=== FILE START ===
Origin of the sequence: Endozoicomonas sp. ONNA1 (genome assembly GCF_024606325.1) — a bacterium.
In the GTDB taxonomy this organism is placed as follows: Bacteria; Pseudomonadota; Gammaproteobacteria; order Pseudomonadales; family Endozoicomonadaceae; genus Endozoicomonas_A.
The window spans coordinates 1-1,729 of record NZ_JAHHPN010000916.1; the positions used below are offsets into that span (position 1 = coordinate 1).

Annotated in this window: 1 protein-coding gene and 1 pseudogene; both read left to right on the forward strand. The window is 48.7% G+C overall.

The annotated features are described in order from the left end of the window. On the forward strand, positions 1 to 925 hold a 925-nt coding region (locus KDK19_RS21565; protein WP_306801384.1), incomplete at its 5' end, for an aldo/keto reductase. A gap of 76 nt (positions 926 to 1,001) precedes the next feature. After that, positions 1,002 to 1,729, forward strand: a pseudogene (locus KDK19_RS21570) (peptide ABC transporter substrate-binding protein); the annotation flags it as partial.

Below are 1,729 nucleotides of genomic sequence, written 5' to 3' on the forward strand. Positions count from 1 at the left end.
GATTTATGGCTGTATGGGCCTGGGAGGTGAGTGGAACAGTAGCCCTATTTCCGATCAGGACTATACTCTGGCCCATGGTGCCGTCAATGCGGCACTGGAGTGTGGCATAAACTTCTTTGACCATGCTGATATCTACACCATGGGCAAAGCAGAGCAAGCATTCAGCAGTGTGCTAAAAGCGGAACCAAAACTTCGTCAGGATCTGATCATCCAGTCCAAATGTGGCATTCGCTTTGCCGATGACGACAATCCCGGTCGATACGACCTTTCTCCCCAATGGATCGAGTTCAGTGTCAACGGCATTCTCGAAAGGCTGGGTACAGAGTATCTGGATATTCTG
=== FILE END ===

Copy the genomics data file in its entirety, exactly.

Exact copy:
Origin of the sequence: Endozoicomonas sp. ONNA1 (genome assembly GCF_024606325.1) — a bacterium.
In the GTDB taxonomy this organism is placed as follows: Bacteria; Pseudomonadota; Gammaproteobacteria; order Pseudomonadales; family Endozoicomonadaceae; genus Endozoicomonas_A.
The window spans coordinates 1-1,729 of record NZ_JAHHPN010000916.1; the positions used below are offsets into that span (position 1 = coordinate 1).

Annotated in this window: 1 protein-coding gene and 1 pseudogene; both read left to right on the forward strand. The window is 48.7% G+C overall.

The annotated features are described in order from the left end of the window. On the forward strand, positions 1 to 925 hold a 925-nt coding region (locus KDK19_RS21565; protein WP_306801384.1), incomplete at its 5' end, for an aldo/keto reductase. A gap of 76 nt (positions 926 to 1,001) precedes the next feature. After that, positions 1,002 to 1,729, forward strand: a pseudogene (locus KDK19_RS21570) (peptide ABC transporter substrate-binding protein); the annotation flags it as partial.

Below are 1,729 nucleotides of genomic sequence, written 5' to 3' on the forward strand. Positions count from 1 at the left end.
GATTTATGGCTGTATGGGCCTGGGAGGTGAGTGGAACAGTAGCCCTATTTCCGATCAGGACTATACTCTGGCCCATGGTGCCGTCAATGCGGCACTGGAGTGTGGCATAAACTTCTTTGACCATGCTGATATCTACACCATGGGCAAAGCAGAGCAAGCATTCAGCAGTGTGCTAAAAGCGGAACCAAAACTTCGTCAGGATCTGATCATCCAGTCCAAATGTGGCATTCGCTTTGCCGATGACGACAATCCCGGTCGATACGACCTTTCTCCCCAATGGATCGAGTTCAGTGTCAACGGCATTCTCGAAAGGCTGGGTACAGAGTATCTGGATATTCTG